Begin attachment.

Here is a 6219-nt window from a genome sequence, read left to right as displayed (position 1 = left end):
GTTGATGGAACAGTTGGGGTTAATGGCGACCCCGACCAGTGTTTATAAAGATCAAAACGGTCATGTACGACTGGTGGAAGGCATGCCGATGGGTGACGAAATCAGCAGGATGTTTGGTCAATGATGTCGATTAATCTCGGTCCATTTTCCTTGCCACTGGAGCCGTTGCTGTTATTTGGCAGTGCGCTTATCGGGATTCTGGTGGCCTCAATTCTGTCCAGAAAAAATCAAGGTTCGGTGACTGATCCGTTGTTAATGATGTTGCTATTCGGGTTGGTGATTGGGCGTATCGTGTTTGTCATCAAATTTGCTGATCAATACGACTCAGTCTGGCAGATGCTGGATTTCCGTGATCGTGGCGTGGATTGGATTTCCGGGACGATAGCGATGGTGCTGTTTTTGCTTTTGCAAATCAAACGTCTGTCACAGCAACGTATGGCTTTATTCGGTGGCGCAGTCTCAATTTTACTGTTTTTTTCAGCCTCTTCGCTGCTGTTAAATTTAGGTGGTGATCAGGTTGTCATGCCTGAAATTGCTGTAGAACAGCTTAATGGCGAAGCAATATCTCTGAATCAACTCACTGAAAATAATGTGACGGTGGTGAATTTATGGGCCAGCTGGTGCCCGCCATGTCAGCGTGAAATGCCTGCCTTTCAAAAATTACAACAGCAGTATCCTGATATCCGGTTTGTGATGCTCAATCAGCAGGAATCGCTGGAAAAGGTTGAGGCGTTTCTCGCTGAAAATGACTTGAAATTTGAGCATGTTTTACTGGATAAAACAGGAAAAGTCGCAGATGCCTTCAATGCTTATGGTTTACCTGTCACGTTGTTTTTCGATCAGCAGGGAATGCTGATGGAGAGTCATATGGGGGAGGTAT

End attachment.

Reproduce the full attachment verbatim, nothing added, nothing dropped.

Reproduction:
Here is a 6219-nt window from a genome sequence, read left to right as displayed (position 1 = left end):
GTTGATGGAACAGTTGGGGTTAATGGCGACCCCGACCAGTGTTTATAAAGATCAAAACGGTCATGTACGACTGGTGGAAGGCATGCCGATGGGTGACGAAATCAGCAGGATGTTTGGTCAATGATGTCGATTAATCTCGGTCCATTTTCCTTGCCACTGGAGCCGTTGCTGTTATTTGGCAGTGCGCTTATCGGGATTCTGGTGGCCTCAATTCTGTCCAGAAAAAATCAAGGTTCGGTGACTGATCCGTTGTTAATGATGTTGCTATTCGGGTTGGTGATTGGGCGTATCGTGTTTGTCATCAAATTTGCTGATCAATACGACTCAGTCTGGCAGATGCTGGATTTCCGTGATCGTGGCGTGGATTGGATTTCCGGGACGATAGCGATGGTGCTGTTTTTGCTTTTGCAAATCAAACGTCTGTCACAGCAACGTATGGCTTTATTCGGTGGCGCAGTCTCAATTTTACTGTTTTTTTCAGCCTCTTCGCTGCTGTTAAATTTAGGTGGTGATCAGGTTGTCATGCCTGAAATTGCTGTAGAACAGCTTAATGGCGAAGCAATATCTCTGAATCAACTCACTGAAAATAATGTGACGGTGGTGAATTTATGGGCCAGCTGGTGCCCGCCATGTCAGCGTGAAATGCCTGCCTTTCAAAAATTACAACAGCAGTATCCTGATATCCGGTTTGTGATGCTCAATCAGCAGGAATCGCTGGAAAAGGTTGAGGCGTTTCTCGCTGAAAATGACTTGAAATTTGAGCATGTTTTACTGGATAAAACAGGAAAAGTCGCAGATGCCTTCAATGCTTATGGTTTACCTGTCACGTTGTTTTTCGATCAGCAGGGAATGCTGATGGAGAGTCATATGGGGGAGGTAT